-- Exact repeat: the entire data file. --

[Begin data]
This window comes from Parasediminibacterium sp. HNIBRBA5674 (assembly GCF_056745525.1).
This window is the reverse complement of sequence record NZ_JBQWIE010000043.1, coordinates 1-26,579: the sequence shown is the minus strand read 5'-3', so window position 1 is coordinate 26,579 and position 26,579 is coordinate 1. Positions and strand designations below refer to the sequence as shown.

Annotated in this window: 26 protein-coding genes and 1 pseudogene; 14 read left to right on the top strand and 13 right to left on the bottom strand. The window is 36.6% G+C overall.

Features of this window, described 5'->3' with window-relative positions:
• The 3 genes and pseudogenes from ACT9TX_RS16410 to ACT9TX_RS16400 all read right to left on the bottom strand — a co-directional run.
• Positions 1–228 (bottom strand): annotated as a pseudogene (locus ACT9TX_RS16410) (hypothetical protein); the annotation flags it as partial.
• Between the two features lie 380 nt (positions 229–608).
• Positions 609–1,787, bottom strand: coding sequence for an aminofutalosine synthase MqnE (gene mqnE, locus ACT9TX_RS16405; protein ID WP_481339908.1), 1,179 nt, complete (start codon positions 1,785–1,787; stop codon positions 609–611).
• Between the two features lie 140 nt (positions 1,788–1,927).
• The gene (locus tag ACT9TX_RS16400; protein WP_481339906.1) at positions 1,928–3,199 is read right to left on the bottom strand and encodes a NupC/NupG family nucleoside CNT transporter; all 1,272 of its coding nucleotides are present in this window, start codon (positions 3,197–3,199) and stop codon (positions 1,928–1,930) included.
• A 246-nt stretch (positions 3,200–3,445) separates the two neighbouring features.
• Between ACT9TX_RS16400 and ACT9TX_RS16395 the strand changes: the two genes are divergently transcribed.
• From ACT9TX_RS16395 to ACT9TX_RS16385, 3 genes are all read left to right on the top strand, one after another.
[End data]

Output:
This window comes from Parasediminibacterium sp. HNIBRBA5674 (assembly GCF_056745525.1).
This window is the reverse complement of sequence record NZ_JBQWIE010000043.1, coordinates 1-26,579: the sequence shown is the minus strand read 5'-3', so window position 1 is coordinate 26,579 and position 26,579 is coordinate 1. Positions and strand designations below refer to the sequence as shown.

Annotated in this window: 26 protein-coding genes and 1 pseudogene; 14 read left to right on the top strand and 13 right to left on the bottom strand. The window is 36.6% G+C overall.

Features of this window, described 5'->3' with window-relative positions:
• The 3 genes and pseudogenes from ACT9TX_RS16410 to ACT9TX_RS16400 all read right to left on the bottom strand — a co-directional run.
• Positions 1–228 (bottom strand): annotated as a pseudogene (locus ACT9TX_RS16410) (hypothetical protein); the annotation flags it as partial.
• Between the two features lie 380 nt (positions 229–608).
• Positions 609–1,787, bottom strand: coding sequence for an aminofutalosine synthase MqnE (gene mqnE, locus ACT9TX_RS16405; protein ID WP_481339908.1), 1,179 nt, complete (start codon positions 1,785–1,787; stop codon positions 609–611).
• Between the two features lie 140 nt (positions 1,788–1,927).
• The gene (locus tag ACT9TX_RS16400; protein WP_481339906.1) at positions 1,928–3,199 is read right to left on the bottom strand and encodes a NupC/NupG family nucleoside CNT transporter; all 1,272 of its coding nucleotides are present in this window, start codon (positions 3,197–3,199) and stop codon (positions 1,928–1,930) included.
• A 246-nt stretch (positions 3,200–3,445) separates the two neighbouring features.
• Between ACT9TX_RS16400 and ACT9TX_RS16395 the strand changes: the two genes are divergently transcribed.
• From ACT9TX_RS16395 to ACT9TX_RS16385, 3 genes are all read left to right on the top strand, one after another.